Tim Melvin: The Deep Value Investor – Free Issue

Tim Melvin: The Deep Value Investor – Free Issue

Tim Melvin’s Banking on Profit Monthly Newsletter: The Deep Value Investor

The very best way to decide if you like something is to try it. So rather than browbeat you about how good I think The Deep Value Investor (formerly The Bottom Decile Report) really is, I am just going to give you the latest copy and let you see what you think for yourself. I made a lot of changes recently to make it the best source you will have available to find the very best safe and cheap stocks each month.

Each Month you will get:

My commentary on markets and the economy

PIMCO’s Johnson, GMO’s LeGraw and DWS’ Rudy at Morningstar on how to hedge inflation

InflationInflation has been a big focus of Wall Street in recent months, and it won't go away any time soon. But where do we stand with inflation? Has it peaked, or will it continue higher? Q2 2021 hedge fund letters, conferences and more Nic Johnson of PIMCO, Catherine LeGraw of GMO, and Evan Rudy of Read More

The Ben Graham Two Factor Value portfolio

The Three Factor Safe and Cheap Portfolio

Net Current Asset Bargains

Double Cheap Stocks with high appreciation potential

Bargain stocks with recent insider buying

The List of Perfect Stocks- safe, cheap, profitable, dividend paying companies

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Free copy of the Deep Value Investor


Tim Melvin: The Deep Value Investor

The Graham Screen

In an interview shortly before he died, Ben Graham said most people would be better off with a simple quantitative value model. He suggested buying stocks with debt-to-equity ratios of less than 50 and P/E ratios of less than 10. He suggested buying a portfolio of about 30 stocks. Graham claimed that over a period of 50 years, this simple approach had earned an average rate of return of about 15%. In their excellent book Quantitative Value, Wesley Gray and Tobias Carlisle looked at the strategy from 1976 through 2011 and found that the average rate of return was 17.8%, well above the broader market’s return of 11.05%.

I am going to run this strictly as a quant screen and portfolio. The thirty lowest trailing price to earnings ratios will make the cut each month. Graham also favored larger enterprises for this approach so we limited our screen to those companies larger than $500 million in market cap as I did in the backtest. Here is this months Graham 2 factor portfolio.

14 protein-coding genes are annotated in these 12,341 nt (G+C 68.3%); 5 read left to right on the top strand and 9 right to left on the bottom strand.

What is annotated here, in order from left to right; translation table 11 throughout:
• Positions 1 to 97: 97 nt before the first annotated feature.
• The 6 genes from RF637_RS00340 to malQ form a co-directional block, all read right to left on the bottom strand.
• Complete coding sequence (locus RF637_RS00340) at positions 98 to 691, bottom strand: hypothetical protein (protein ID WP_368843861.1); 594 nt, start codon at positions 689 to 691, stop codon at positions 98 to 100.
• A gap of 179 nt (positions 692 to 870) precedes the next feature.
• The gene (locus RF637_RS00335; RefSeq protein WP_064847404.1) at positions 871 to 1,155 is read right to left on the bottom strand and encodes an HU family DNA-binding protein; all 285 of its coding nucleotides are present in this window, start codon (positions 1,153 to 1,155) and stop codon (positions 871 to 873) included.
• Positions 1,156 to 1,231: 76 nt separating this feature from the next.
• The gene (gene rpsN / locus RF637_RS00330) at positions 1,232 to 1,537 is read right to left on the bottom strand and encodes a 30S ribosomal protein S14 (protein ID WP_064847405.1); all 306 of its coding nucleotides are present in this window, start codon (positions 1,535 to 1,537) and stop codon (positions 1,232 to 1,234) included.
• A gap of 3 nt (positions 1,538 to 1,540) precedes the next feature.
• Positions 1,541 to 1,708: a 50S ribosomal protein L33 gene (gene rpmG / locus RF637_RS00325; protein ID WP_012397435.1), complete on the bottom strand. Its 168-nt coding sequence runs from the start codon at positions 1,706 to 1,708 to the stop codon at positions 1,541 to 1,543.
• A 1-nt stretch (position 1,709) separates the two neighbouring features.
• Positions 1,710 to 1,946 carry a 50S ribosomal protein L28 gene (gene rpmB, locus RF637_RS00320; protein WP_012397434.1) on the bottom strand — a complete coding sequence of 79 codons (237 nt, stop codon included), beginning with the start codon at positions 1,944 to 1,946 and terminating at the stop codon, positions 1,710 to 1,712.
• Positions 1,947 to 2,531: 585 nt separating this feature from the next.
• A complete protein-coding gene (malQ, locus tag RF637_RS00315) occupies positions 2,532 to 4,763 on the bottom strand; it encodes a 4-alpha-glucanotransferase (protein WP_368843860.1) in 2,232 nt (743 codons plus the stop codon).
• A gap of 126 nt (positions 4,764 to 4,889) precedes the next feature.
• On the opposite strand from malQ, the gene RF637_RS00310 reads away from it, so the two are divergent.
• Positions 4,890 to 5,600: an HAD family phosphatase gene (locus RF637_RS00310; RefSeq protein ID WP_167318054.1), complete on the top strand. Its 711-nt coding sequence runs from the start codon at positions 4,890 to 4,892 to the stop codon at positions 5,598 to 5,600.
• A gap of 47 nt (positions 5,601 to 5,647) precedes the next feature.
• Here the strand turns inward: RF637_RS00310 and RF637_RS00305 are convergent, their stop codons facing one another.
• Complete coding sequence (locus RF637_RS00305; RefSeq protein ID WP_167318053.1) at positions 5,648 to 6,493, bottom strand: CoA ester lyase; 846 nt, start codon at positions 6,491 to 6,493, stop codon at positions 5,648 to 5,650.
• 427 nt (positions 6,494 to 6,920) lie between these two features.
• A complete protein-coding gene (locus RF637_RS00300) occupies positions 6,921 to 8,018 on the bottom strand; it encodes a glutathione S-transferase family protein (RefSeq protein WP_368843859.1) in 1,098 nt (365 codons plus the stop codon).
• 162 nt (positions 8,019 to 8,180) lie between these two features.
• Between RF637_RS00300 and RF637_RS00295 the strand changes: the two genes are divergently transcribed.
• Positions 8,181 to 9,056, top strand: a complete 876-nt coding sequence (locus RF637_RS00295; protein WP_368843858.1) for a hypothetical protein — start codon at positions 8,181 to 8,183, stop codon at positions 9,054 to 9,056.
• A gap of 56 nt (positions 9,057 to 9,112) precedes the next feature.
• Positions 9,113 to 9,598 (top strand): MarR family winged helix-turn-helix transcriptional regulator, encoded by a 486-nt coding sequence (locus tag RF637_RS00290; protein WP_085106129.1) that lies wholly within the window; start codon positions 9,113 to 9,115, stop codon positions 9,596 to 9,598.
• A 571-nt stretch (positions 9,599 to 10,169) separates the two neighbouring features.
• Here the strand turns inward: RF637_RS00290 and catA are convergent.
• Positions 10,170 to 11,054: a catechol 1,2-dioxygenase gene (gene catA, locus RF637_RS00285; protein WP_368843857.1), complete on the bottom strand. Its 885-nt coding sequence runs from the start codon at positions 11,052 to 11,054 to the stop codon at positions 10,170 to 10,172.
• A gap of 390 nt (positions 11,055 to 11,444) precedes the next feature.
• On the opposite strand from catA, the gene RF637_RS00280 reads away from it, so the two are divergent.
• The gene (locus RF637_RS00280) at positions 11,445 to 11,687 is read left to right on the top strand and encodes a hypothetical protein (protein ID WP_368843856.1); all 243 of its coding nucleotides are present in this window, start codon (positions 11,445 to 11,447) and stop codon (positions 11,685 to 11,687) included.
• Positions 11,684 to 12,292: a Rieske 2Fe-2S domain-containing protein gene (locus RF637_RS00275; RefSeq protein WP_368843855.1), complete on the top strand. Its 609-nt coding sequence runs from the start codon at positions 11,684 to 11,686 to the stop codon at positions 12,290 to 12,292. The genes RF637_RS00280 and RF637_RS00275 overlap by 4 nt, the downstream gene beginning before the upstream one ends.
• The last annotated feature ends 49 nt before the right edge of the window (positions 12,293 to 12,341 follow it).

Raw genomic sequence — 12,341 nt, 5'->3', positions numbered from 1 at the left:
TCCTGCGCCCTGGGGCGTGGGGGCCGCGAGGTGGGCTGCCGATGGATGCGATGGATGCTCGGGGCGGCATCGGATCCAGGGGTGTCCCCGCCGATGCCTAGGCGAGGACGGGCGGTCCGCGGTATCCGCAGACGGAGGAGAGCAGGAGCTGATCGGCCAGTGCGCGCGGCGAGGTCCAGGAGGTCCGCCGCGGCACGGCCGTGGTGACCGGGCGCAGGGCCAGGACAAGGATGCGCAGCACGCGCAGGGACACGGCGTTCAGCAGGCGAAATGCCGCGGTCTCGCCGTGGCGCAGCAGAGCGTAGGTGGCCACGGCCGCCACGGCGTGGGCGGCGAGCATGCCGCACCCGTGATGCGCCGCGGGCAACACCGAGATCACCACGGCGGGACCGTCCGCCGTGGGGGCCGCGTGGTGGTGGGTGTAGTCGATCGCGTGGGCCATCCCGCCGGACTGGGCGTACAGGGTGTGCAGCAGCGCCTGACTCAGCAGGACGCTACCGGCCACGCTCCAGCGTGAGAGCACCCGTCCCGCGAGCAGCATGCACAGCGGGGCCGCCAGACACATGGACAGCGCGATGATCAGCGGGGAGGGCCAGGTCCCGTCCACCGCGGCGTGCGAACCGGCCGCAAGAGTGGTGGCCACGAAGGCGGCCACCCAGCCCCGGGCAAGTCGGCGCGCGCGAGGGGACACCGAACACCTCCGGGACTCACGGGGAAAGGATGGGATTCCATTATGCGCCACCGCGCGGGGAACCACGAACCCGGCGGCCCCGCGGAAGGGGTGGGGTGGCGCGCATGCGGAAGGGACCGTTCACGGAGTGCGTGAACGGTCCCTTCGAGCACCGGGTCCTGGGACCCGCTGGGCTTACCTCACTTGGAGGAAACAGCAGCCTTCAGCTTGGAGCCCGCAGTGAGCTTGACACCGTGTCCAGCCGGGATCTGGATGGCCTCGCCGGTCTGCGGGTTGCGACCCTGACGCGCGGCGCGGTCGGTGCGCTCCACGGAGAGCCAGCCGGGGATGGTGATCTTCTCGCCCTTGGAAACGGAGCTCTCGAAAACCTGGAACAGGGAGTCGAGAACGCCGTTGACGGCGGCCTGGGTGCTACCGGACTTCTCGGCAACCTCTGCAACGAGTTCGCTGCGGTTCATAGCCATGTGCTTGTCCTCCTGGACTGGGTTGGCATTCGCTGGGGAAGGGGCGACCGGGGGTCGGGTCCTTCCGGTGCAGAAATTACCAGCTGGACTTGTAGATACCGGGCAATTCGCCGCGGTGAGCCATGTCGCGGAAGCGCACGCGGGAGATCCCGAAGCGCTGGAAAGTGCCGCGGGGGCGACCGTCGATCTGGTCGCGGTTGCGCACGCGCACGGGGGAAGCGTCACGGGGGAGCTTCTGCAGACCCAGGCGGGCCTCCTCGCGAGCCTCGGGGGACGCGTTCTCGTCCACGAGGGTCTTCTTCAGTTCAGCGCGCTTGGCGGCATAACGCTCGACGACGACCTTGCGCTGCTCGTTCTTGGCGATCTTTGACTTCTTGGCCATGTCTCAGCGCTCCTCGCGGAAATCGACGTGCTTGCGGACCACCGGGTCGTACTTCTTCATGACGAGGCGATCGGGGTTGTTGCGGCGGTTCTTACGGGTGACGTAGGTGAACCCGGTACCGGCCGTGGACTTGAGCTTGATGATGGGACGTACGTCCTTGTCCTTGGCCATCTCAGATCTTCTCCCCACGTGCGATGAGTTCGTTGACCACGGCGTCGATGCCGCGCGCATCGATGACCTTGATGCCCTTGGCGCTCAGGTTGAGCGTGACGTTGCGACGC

The Deep Value Investor Graham Screen

The Graham 3 Factor Market Portfolio

In another interview shortly before he passed away Graham discussed a ten pont checklist he developed dealing with valuation and risk as a guide to tock selection. He more of the ten characteristics a stock passed the better according to his formula, I have tested the criteria many times and found that the best combination of the ten had to do with price to book value, a big current ratio and low debt levels. This screen outperforms the market in 9 of the last 15 years It is best for patient investors as the returns can be lumpy at times.

Here is this month’s Graham 3 factor Market Portfolio:

The Deep Value Investor Graham Screen 3

The Deep Value Investor Graham Screen

I am a big fan of the work of Joseph Piotroski, who developed the nine-point F-score model that measures a company’s conditions and prospects to identify winning cheap stocks I am even a bigger fan of combining his model in combination with the Altman Z-score, developed by New York University professor Edward Altman to measure the financial strength of a company. The result is a portfolio of companies that are strong and seeing improved business conditions yet still trade at a discount to book value. Over the past 15 years, the screen earns an average annual return of 20.41% vs. the market return of just 3.29%. For the 10-year period, it’s 18.2% against 5.72% for the S&P 500, and for the last five years the combination wins by 20.66% to 11.43% for the broad market. The screen outperforms in both up and down markets and, like so many value screens, dramatically reduces the number of positions near market peaks. At the end of 2006, there were just six stocks, and in 1999 no stocks passed the screen.

See full PDF below.

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